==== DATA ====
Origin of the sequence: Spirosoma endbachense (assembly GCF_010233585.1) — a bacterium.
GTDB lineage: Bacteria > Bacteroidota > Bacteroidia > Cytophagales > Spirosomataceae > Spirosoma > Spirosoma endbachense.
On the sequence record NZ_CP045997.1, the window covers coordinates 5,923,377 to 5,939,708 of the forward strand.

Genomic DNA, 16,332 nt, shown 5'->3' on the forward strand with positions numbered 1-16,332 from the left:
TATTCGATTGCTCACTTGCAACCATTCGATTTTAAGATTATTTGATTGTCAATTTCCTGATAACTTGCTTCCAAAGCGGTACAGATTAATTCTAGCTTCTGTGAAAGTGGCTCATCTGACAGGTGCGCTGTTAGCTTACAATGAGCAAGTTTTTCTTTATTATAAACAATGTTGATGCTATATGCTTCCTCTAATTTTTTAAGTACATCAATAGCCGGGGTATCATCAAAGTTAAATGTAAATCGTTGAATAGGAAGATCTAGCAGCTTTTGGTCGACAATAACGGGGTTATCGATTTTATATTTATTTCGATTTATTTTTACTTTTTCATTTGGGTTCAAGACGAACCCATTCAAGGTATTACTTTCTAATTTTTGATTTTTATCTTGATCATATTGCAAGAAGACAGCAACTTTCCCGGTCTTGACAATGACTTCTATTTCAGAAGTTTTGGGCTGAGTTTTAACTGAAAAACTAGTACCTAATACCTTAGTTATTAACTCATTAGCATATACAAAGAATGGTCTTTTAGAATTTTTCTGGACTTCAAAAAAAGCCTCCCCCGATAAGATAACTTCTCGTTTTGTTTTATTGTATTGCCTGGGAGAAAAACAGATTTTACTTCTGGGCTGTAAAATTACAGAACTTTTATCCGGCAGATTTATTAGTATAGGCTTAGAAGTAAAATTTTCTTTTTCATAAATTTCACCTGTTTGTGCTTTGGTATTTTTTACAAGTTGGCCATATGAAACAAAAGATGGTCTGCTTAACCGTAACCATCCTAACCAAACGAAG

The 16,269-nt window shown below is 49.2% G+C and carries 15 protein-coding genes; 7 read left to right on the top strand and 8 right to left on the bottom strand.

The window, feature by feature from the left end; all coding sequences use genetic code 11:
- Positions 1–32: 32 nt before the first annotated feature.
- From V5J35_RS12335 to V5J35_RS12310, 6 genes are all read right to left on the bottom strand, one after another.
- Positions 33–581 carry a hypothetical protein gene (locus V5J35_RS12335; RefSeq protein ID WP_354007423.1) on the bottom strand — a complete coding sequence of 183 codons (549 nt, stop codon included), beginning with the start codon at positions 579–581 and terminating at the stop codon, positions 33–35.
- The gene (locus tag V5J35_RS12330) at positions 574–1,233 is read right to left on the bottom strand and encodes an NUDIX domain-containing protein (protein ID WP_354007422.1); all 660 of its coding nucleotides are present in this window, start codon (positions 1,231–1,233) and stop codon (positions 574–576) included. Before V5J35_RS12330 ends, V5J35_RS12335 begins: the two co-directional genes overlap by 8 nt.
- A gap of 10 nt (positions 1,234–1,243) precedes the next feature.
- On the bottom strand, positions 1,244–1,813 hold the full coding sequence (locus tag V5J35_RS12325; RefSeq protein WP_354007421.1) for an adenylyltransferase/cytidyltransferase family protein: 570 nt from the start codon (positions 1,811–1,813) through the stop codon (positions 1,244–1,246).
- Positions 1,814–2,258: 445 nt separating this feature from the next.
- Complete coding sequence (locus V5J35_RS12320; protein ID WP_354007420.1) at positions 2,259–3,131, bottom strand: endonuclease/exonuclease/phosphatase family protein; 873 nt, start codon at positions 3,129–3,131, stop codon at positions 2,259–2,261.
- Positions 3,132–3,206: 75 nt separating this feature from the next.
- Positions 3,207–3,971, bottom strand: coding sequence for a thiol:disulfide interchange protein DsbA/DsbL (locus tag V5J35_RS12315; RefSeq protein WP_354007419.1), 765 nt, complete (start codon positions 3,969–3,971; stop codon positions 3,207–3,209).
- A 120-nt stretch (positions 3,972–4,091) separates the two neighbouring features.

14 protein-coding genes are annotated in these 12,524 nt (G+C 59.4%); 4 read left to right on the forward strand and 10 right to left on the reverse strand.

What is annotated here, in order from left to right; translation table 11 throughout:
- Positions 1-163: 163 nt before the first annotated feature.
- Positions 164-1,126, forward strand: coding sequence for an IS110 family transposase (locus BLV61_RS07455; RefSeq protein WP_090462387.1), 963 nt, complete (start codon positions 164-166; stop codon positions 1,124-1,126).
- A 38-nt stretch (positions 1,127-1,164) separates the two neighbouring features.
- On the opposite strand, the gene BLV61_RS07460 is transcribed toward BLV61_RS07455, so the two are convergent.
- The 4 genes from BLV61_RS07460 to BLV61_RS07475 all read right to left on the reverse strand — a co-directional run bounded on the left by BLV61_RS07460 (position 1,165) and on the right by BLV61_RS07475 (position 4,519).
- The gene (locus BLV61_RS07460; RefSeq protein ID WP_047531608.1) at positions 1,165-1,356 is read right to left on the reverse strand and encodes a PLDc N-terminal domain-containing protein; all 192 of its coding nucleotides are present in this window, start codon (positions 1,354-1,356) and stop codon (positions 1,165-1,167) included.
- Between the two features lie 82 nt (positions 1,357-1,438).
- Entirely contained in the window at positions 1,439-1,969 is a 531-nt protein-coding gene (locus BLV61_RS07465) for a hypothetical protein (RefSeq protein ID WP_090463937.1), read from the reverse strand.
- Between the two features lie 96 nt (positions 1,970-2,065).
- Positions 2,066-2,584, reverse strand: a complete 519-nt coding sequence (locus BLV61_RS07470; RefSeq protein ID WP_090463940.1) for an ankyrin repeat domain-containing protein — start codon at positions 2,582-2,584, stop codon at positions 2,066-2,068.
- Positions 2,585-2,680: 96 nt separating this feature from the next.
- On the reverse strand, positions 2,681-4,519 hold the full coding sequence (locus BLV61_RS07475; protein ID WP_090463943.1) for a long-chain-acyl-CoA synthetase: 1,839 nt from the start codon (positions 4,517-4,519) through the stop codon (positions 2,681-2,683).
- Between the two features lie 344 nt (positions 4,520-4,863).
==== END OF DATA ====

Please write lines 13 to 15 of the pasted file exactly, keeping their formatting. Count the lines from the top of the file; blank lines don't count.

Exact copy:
- On the bottom strand, positions 1,244–1,813 hold the full coding sequence (locus tag V5J35_RS12325; RefSeq protein WP_354007421.1) for an adenylyltransferase/cytidyltransferase family protein: 570 nt from the start codon (positions 1,811–1,813) through the stop codon (positions 1,244–1,246).
- Positions 1,814–2,258: 445 nt separating this feature from the next.
- Complete coding sequence (locus V5J35_RS12320; protein ID WP_354007420.1) at positions 2,259–3,131, bottom strand: endonuclease/exonuclease/phosphatase family protein; 873 nt, start codon at positions 3,129–3,131, stop codon at positions 2,259–2,261.